Spousal Maintenance, which is also known as “alimony” or “spousal support,” is a payment ordered to be made from the future income of one spouse for the support of the other spouse. Although the parties in a divorce matter can agree to any type of support, known as “contractual maintenance,” the court is very limited in its ability to order spousal support if the parties cannot reach an agreement.
A Judge can order spousal maintenance if the paying party has been convicted of, or received deferred adjudication, for an act constituting family violence within the two years prior to filing, or during, the divorce. A Judge can also order spousal maintenance if the parties have been married for at least 10 years, the receiving spouse does not have sufficient property to provide for that spouse’s minimum reasonable needs and is either disabled, is caring for a child that is disabled or lacks the earning ability to provide for his or her minimum reasonable needs.
The Court is limited on the amount of support it can order and the duration of the support. A Judge must only order what is necessary to meet the minimum reasonable needs of the receiving spouse, but, in no case, can the Judge order more than $5,000 per month or 20% of the paying spouse’s gross monthly income, whichever is less. Spousal Maintenance awards are also limited to a period of time based upon the length of the marriage, unless the receiving spouse cannot provide for his or her own support due to an incapacitating mental or physical disability or because that spouse is providing care for a child with mental or physical disabilities.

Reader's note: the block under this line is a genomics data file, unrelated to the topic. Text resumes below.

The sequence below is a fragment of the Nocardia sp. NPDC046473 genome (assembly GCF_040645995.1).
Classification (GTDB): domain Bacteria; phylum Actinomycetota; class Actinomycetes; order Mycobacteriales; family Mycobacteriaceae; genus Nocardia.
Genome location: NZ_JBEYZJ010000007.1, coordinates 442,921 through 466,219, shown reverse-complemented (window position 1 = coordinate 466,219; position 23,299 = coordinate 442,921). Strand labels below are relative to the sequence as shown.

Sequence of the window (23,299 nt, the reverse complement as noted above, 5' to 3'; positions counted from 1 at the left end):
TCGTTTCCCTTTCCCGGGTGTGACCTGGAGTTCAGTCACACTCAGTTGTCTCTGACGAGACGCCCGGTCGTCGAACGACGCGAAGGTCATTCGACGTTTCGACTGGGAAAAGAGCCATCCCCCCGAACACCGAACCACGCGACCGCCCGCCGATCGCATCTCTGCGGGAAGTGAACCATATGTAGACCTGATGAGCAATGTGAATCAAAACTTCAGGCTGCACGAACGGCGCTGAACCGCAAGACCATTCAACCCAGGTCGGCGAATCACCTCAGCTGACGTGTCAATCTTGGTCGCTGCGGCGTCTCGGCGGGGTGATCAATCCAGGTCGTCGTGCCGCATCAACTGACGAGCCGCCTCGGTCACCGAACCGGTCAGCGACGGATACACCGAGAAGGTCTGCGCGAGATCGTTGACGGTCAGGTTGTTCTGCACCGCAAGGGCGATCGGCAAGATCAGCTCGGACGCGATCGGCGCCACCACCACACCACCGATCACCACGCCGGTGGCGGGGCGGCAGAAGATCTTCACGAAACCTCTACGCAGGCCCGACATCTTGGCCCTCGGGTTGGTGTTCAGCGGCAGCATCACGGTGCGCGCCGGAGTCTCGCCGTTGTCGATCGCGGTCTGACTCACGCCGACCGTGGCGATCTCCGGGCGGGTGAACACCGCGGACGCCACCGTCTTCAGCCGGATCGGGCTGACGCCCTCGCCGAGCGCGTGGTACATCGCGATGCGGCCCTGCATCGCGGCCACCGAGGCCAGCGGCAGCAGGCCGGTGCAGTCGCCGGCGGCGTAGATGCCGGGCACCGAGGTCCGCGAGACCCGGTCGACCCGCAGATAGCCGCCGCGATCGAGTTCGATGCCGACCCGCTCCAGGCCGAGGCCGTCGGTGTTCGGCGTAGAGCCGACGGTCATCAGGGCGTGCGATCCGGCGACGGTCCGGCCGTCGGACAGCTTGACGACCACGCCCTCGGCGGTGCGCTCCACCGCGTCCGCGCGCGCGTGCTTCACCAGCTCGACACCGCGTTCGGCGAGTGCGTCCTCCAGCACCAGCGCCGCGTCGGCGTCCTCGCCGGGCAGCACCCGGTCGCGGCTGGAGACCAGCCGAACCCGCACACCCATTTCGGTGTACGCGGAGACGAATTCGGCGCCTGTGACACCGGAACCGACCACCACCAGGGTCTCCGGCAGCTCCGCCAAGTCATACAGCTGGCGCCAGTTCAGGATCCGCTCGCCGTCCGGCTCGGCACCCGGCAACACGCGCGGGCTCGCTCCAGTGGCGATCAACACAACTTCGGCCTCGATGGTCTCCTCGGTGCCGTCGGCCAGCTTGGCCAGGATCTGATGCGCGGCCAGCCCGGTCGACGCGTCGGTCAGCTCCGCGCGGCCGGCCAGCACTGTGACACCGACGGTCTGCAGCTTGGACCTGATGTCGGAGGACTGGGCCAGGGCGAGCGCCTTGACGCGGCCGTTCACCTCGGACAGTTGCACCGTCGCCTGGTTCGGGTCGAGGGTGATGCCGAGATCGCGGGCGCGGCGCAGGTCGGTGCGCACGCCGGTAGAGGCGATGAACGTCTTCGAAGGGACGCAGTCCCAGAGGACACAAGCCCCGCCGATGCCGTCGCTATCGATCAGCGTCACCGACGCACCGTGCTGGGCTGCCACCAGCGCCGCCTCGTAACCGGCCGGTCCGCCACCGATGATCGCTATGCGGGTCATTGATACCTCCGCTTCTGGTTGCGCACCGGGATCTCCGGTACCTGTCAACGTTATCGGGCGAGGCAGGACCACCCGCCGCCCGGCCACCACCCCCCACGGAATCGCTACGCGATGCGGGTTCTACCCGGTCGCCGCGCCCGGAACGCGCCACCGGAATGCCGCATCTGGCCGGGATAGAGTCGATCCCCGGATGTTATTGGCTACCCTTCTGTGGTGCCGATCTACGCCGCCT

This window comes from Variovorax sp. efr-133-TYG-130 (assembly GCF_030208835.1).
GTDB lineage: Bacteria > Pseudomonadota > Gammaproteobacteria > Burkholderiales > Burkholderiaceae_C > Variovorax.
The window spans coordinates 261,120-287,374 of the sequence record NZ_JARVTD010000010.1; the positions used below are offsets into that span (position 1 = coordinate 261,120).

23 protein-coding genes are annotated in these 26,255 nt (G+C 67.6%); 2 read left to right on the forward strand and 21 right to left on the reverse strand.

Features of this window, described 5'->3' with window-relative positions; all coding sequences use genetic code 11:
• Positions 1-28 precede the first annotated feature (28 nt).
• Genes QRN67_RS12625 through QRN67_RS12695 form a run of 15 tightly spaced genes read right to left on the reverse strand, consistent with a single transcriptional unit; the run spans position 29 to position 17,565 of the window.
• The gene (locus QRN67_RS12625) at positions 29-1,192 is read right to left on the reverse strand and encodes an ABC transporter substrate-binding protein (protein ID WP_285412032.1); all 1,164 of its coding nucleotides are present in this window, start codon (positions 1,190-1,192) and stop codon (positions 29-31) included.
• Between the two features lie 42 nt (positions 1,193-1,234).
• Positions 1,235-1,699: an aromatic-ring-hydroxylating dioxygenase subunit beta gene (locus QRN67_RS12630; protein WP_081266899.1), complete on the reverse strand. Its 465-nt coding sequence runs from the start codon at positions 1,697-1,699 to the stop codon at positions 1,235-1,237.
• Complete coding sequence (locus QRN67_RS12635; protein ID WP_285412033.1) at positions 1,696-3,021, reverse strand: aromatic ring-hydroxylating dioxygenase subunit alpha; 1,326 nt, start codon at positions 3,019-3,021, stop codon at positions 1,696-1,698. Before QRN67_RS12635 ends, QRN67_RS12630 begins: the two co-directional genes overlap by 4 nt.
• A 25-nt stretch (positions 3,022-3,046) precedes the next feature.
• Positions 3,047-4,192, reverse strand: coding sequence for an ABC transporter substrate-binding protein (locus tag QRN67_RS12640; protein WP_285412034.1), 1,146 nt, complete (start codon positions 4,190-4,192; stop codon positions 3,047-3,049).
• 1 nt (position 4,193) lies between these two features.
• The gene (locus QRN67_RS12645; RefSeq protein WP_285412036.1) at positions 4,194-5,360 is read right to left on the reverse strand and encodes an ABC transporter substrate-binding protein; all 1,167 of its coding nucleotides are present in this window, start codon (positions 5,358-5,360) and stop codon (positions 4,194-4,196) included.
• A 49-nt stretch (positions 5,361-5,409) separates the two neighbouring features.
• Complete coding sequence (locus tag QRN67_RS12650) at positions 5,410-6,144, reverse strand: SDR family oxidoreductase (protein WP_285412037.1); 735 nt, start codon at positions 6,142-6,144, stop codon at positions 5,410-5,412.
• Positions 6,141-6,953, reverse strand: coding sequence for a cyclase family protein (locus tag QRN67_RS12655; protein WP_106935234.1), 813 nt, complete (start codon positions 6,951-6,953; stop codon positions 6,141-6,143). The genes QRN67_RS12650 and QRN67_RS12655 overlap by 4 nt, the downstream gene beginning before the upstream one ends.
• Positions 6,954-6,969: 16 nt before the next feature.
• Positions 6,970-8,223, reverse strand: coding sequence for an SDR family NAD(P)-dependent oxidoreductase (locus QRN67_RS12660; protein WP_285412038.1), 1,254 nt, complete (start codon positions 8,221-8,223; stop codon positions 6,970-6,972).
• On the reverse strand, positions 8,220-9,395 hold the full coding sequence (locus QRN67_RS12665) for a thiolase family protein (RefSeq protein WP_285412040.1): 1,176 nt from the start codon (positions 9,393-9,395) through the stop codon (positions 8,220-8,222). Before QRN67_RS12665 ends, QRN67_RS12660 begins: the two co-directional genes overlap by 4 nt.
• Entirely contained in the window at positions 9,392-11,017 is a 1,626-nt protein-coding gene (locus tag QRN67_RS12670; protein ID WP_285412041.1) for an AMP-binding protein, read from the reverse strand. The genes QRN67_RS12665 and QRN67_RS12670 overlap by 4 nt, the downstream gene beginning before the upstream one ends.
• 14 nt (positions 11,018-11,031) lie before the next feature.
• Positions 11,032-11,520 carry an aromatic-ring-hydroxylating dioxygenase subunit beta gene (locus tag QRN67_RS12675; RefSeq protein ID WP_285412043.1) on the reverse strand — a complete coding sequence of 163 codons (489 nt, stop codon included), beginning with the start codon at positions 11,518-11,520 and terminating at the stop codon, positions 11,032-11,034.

Chapter 8 of the Texas Family Code specifically delineates the parameters for the Court to order spousal maintenance as a result of a divorce. If spousal maintenance is court ordered, it is often as enforceable as child support and failure to pay it may result in fines or even jail time.
Spousal maintenance can also have income tax implications and it is important to consult a CPA to determine if the payments are deductible or should be declared as income.